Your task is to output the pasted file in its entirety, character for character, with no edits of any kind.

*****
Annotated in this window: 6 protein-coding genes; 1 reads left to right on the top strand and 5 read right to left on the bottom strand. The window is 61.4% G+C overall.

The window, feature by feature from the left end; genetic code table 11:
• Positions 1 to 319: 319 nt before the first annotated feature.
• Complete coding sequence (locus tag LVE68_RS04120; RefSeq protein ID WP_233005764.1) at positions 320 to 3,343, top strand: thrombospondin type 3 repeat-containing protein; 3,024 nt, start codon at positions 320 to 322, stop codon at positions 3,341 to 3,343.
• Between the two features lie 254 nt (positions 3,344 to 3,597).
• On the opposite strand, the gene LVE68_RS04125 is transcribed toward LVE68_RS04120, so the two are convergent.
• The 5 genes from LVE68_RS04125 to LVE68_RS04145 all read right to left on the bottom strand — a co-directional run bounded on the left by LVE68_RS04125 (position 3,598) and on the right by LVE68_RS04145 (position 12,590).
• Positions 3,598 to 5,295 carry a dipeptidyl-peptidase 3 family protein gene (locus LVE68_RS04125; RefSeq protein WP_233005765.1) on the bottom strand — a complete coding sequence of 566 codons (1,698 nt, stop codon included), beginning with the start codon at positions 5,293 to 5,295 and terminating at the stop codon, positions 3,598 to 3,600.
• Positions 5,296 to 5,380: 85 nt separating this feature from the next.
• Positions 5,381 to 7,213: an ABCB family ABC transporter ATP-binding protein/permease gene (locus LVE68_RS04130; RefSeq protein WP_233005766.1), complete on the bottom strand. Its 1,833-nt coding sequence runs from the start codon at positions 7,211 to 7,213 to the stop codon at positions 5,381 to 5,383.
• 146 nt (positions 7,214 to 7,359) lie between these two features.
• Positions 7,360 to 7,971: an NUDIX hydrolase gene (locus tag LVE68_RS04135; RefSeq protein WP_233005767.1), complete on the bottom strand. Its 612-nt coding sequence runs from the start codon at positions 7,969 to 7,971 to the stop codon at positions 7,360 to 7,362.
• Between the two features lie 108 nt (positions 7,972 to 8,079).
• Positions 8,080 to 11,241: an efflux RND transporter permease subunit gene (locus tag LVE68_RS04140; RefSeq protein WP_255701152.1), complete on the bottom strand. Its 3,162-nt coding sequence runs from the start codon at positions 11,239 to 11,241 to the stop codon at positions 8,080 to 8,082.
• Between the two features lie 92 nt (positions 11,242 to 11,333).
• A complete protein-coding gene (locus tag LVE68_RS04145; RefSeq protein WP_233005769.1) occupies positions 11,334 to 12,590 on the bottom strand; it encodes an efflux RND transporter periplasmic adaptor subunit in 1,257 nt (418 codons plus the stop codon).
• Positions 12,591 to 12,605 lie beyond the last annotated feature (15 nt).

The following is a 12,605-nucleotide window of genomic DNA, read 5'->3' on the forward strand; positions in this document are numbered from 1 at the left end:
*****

Annotated in this window: 6 protein-coding genes; 1 reads left to right on the top strand and 5 read right to left on the bottom strand. The window is 61.4% G+C overall.

The window, feature by feature from the left end; genetic code table 11:
• Positions 1 to 319: 319 nt before the first annotated feature.
• Complete coding sequence (locus tag LVE68_RS04120; RefSeq protein ID WP_233005764.1) at positions 320 to 3,343, top strand: thrombospondin type 3 repeat-containing protein; 3,024 nt, start codon at positions 320 to 322, stop codon at positions 3,341 to 3,343.
• Between the two features lie 254 nt (positions 3,344 to 3,597).
• On the opposite strand, the gene LVE68_RS04125 is transcribed toward LVE68_RS04120, so the two are convergent.
• The 5 genes from LVE68_RS04125 to LVE68_RS04145 all read right to left on the bottom strand — a co-directional run bounded on the left by LVE68_RS04125 (position 3,598) and on the right by LVE68_RS04145 (position 12,590).
• Positions 3,598 to 5,295 carry a dipeptidyl-peptidase 3 family protein gene (locus LVE68_RS04125; RefSeq protein WP_233005765.1) on the bottom strand — a complete coding sequence of 566 codons (1,698 nt, stop codon included), beginning with the start codon at positions 5,293 to 5,295 and terminating at the stop codon, positions 3,598 to 3,600.
• Positions 5,296 to 5,380: 85 nt separating this feature from the next.
• Positions 5,381 to 7,213: an ABCB family ABC transporter ATP-binding protein/permease gene (locus LVE68_RS04130; RefSeq protein WP_233005766.1), complete on the bottom strand. Its 1,833-nt coding sequence runs from the start codon at positions 7,211 to 7,213 to the stop codon at positions 5,381 to 5,383.
• 146 nt (positions 7,214 to 7,359) lie between these two features.
• Positions 7,360 to 7,971: an NUDIX hydrolase gene (locus tag LVE68_RS04135; RefSeq protein WP_233005767.1), complete on the bottom strand. Its 612-nt coding sequence runs from the start codon at positions 7,969 to 7,971 to the stop codon at positions 7,360 to 7,362.
• Between the two features lie 108 nt (positions 7,972 to 8,079).
• Positions 8,080 to 11,241: an efflux RND transporter permease subunit gene (locus tag LVE68_RS04140; RefSeq protein WP_255701152.1), complete on the bottom strand. Its 3,162-nt coding sequence runs from the start codon at positions 11,239 to 11,241 to the stop codon at positions 8,080 to 8,082.
• Between the two features lie 92 nt (positions 11,242 to 11,333).
• A complete protein-coding gene (locus tag LVE68_RS04145; RefSeq protein WP_233005769.1) occupies positions 11,334 to 12,590 on the bottom strand; it encodes an efflux RND transporter periplasmic adaptor subunit in 1,257 nt (418 codons plus the stop codon).
• Positions 12,591 to 12,605 lie beyond the last annotated feature (15 nt).

The following is a 12,605-nucleotide window of genomic DNA, read 5'->3' on the forward strand; positions in this document are numbered from 1 at the left end: